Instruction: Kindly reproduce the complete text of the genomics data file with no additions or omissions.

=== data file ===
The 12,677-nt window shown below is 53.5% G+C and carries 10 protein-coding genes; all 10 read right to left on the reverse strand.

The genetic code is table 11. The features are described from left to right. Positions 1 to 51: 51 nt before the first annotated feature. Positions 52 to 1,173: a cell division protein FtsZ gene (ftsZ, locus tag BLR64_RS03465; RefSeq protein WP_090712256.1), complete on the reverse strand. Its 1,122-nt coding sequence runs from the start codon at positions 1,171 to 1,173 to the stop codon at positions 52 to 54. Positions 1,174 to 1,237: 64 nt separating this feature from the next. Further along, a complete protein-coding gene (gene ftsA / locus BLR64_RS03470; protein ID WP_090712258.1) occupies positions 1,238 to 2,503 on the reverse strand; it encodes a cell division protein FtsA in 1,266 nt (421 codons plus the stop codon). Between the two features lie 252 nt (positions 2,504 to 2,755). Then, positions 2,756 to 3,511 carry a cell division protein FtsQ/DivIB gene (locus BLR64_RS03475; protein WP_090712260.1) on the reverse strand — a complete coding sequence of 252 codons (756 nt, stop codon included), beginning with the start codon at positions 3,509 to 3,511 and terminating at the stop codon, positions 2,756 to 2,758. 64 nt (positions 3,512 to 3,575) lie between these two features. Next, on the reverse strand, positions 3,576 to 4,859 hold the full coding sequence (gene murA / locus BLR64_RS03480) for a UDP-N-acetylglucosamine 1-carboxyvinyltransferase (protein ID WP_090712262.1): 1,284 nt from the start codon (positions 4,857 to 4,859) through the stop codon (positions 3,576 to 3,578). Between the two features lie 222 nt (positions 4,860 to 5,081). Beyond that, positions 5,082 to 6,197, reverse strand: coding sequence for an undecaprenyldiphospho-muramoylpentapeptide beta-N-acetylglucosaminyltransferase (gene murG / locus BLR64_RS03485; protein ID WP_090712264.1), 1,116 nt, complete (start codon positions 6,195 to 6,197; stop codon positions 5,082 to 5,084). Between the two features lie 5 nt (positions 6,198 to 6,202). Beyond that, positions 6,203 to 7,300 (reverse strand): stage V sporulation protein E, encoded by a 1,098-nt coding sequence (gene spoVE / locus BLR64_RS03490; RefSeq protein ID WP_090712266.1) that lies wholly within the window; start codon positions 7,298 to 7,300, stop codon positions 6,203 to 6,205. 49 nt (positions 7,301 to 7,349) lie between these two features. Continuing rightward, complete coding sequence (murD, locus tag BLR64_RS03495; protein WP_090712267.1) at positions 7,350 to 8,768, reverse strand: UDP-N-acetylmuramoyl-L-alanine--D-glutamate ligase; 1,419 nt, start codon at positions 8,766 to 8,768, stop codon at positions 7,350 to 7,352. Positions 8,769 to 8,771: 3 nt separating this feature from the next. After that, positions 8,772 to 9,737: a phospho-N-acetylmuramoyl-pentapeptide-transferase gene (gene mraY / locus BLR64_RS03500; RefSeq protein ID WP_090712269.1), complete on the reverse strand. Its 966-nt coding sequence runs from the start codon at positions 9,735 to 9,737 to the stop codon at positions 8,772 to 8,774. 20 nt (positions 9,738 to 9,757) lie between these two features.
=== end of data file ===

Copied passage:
The 12,677-nt window shown below is 53.5% G+C and carries 10 protein-coding genes; all 10 read right to left on the reverse strand.

The genetic code is table 11. The features are described from left to right. Positions 1 to 51: 51 nt before the first annotated feature. Positions 52 to 1,173: a cell division protein FtsZ gene (ftsZ, locus tag BLR64_RS03465; RefSeq protein WP_090712256.1), complete on the reverse strand. Its 1,122-nt coding sequence runs from the start codon at positions 1,171 to 1,173 to the stop codon at positions 52 to 54. Positions 1,174 to 1,237: 64 nt separating this feature from the next. Further along, a complete protein-coding gene (gene ftsA / locus BLR64_RS03470; protein ID WP_090712258.1) occupies positions 1,238 to 2,503 on the reverse strand; it encodes a cell division protein FtsA in 1,266 nt (421 codons plus the stop codon). Between the two features lie 252 nt (positions 2,504 to 2,755). Then, positions 2,756 to 3,511 carry a cell division protein FtsQ/DivIB gene (locus BLR64_RS03475; protein WP_090712260.1) on the reverse strand — a complete coding sequence of 252 codons (756 nt, stop codon included), beginning with the start codon at positions 3,509 to 3,511 and terminating at the stop codon, positions 2,756 to 2,758. 64 nt (positions 3,512 to 3,575) lie between these two features. Next, on the reverse strand, positions 3,576 to 4,859 hold the full coding sequence (gene murA / locus BLR64_RS03480) for a UDP-N-acetylglucosamine 1-carboxyvinyltransferase (protein ID WP_090712262.1): 1,284 nt from the start codon (positions 4,857 to 4,859) through the stop codon (positions 3,576 to 3,578). Between the two features lie 222 nt (positions 4,860 to 5,081). Beyond that, positions 5,082 to 6,197, reverse strand: coding sequence for an undecaprenyldiphospho-muramoylpentapeptide beta-N-acetylglucosaminyltransferase (gene murG / locus BLR64_RS03485; protein ID WP_090712264.1), 1,116 nt, complete (start codon positions 6,195 to 6,197; stop codon positions 5,082 to 5,084). Between the two features lie 5 nt (positions 6,198 to 6,202). Beyond that, positions 6,203 to 7,300 (reverse strand): stage V sporulation protein E, encoded by a 1,098-nt coding sequence (gene spoVE / locus BLR64_RS03490; RefSeq protein ID WP_090712266.1) that lies wholly within the window; start codon positions 7,298 to 7,300, stop codon positions 6,203 to 6,205. 49 nt (positions 7,301 to 7,349) lie between these two features. Continuing rightward, complete coding sequence (murD, locus tag BLR64_RS03495; protein WP_090712267.1) at positions 7,350 to 8,768, reverse strand: UDP-N-acetylmuramoyl-L-alanine--D-glutamate ligase; 1,419 nt, start codon at positions 8,766 to 8,768, stop codon at positions 7,350 to 7,352. Positions 8,769 to 8,771: 3 nt separating this feature from the next. After that, positions 8,772 to 9,737: a phospho-N-acetylmuramoyl-pentapeptide-transferase gene (gene mraY / locus BLR64_RS03500; RefSeq protein ID WP_090712269.1), complete on the reverse strand. Its 966-nt coding sequence runs from the start codon at positions 9,735 to 9,737 to the stop codon at positions 8,772 to 8,774. 20 nt (positions 9,738 to 9,757) lie between these two features.